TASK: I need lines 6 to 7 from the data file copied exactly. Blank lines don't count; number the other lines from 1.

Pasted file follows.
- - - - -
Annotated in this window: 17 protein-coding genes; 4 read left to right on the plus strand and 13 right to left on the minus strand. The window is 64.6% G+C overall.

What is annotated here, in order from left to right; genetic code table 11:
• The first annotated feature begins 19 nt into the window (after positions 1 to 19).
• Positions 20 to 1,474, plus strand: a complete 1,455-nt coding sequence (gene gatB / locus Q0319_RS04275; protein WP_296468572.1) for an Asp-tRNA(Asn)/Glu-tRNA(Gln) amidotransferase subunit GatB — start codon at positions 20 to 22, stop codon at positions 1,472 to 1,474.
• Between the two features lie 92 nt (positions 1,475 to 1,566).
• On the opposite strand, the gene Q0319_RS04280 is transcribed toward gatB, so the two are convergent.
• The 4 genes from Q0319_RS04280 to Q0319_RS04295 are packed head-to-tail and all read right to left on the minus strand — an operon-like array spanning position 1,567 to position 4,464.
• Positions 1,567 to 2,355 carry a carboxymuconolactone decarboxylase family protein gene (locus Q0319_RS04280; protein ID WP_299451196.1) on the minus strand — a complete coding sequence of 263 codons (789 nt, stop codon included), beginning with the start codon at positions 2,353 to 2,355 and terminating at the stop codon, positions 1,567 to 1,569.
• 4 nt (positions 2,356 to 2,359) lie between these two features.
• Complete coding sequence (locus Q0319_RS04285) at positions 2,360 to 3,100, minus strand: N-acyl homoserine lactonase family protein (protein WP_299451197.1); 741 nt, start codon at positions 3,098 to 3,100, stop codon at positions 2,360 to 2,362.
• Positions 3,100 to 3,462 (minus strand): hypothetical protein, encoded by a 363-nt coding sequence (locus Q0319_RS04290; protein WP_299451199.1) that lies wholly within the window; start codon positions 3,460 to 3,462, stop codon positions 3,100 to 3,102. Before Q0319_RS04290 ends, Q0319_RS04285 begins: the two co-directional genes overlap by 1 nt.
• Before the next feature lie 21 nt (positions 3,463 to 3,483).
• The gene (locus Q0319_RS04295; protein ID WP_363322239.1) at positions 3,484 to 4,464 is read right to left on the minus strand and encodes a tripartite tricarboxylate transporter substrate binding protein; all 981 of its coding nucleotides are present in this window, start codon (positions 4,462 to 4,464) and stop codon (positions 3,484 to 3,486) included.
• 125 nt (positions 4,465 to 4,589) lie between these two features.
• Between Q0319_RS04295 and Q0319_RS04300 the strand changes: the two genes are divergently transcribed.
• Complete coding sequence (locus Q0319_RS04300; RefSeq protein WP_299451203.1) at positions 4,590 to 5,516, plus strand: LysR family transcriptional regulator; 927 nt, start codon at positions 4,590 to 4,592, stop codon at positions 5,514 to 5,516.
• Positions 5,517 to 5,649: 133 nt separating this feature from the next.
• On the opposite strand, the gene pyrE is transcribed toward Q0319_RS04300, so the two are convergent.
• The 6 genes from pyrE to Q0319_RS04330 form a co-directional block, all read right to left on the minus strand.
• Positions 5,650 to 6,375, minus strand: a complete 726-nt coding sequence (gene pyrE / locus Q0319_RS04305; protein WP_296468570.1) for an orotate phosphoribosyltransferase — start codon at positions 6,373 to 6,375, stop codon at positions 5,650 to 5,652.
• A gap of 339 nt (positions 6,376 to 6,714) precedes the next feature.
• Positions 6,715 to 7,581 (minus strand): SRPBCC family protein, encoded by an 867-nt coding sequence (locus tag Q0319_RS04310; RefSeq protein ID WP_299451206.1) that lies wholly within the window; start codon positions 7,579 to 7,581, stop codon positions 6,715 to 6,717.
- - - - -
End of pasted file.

• On the opposite strand, the gene Q0319_RS04280 is transcribed toward gatB, so the two are convergent.
• The 4 genes from Q0319_RS04280 to Q0319_RS04295 are packed head-to-tail and all read right to left on the minus strand — an operon-like array spanning position 1,567 to position 4,464.